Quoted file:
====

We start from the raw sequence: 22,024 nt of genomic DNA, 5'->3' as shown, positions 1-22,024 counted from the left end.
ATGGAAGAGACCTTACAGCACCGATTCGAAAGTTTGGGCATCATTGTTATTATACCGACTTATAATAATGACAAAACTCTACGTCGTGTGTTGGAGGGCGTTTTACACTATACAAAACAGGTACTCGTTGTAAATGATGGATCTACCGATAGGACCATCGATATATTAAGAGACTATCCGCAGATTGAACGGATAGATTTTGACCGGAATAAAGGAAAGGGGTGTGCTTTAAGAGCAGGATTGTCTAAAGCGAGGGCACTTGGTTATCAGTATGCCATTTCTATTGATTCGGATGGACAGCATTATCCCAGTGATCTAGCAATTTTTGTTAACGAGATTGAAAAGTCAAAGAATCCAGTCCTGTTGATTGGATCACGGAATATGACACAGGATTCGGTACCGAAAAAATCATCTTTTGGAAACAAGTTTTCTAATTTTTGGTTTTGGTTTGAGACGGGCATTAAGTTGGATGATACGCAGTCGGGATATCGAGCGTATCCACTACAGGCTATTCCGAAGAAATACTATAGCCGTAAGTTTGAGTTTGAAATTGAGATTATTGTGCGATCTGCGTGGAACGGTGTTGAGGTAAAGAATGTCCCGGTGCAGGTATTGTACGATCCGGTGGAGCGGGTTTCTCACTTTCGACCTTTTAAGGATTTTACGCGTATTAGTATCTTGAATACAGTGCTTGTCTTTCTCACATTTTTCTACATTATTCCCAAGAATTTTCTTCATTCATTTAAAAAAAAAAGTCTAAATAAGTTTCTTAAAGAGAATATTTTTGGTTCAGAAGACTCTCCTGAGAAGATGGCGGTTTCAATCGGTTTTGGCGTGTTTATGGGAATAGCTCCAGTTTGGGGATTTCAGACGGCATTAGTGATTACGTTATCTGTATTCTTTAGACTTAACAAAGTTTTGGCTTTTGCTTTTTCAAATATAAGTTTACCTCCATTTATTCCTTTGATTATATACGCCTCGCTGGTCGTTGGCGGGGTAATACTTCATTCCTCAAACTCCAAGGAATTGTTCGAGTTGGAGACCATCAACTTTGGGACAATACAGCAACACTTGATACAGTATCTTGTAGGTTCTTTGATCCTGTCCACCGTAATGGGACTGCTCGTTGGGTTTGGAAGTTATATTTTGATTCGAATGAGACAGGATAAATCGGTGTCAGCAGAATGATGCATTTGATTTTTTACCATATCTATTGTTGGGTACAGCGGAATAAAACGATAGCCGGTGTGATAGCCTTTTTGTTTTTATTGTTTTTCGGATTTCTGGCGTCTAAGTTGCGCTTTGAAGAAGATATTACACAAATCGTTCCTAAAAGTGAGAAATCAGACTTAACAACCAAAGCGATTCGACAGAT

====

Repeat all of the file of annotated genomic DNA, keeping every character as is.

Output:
We start from the raw sequence: 22,024 nt of genomic DNA, 5'->3' as shown, positions 1-22,024 counted from the left end.
ATGGAAGAGACCTTACAGCACCGATTCGAAAGTTTGGGCATCATTGTTATTATACCGACTTATAATAATGACAAAACTCTACGTCGTGTGTTGGAGGGCGTTTTACACTATACAAAACAGGTACTCGTTGTAAATGATGGATCTACCGATAGGACCATCGATATATTAAGAGACTATCCGCAGATTGAACGGATAGATTTTGACCGGAATAAAGGAAAGGGGTGTGCTTTAAGAGCAGGATTGTCTAAAGCGAGGGCACTTGGTTATCAGTATGCCATTTCTATTGATTCGGATGGACAGCATTATCCCAGTGATCTAGCAATTTTTGTTAACGAGATTGAAAAGTCAAAGAATCCAGTCCTGTTGATTGGATCACGGAATATGACACAGGATTCGGTACCGAAAAAATCATCTTTTGGAAACAAGTTTTCTAATTTTTGGTTTTGGTTTGAGACGGGCATTAAGTTGGATGATACGCAGTCGGGATATCGAGCGTATCCACTACAGGCTATTCCGAAGAAATACTATAGCCGTAAGTTTGAGTTTGAAATTGAGATTATTGTGCGATCTGCGTGGAACGGTGTTGAGGTAAAGAATGTCCCGGTGCAGGTATTGTACGATCCGGTGGAGCGGGTTTCTCACTTTCGACCTTTTAAGGATTTTACGCGTATTAGTATCTTGAATACAGTGCTTGTCTTTCTCACATTTTTCTACATTATTCCCAAGAATTTTCTTCATTCATTTAAAAAAAAAAGTCTAAATAAGTTTCTTAAAGAGAATATTTTTGGTTCAGAAGACTCTCCTGAGAAGATGGCGGTTTCAATCGGTTTTGGCGTGTTTATGGGAATAGCTCCAGTTTGGGGATTTCAGACGGCATTAGTGATTACGTTATCTGTATTCTTTAGACTTAACAAAGTTTTGGCTTTTGCTTTTTCAAATATAAGTTTACCTCCATTTATTCCTTTGATTATATACGCCTCGCTGGTCGTTGGCGGGGTAATACTTCATTCCTCAAACTCCAAGGAATTGTTCGAGTTGGAGACCATCAACTTTGGGACAATACAGCAACACTTGATACAGTATCTTGTAGGTTCTTTGATCCTGTCCACCGTAATGGGACTGCTCGTTGGGTTTGGAAGTTATATTTTGATTCGAATGAGACAGGATAAATCGGTGTCAGCAGAATGATGCATTTGATTTTTTACCATATCTATTGTTGGGTACAGCGGAATAAAACGATAGCCGGTGTGATAGCCTTTTTGTTTTTATTGTTTTTCGGATTTCTGGCGTCTAAGTTGCGCTTTGAAGAAGATATTACACAAATCGTTCCTAAAAGTGAGAAATCAGACTTAACAACCAAAGCGATTCGACAGAT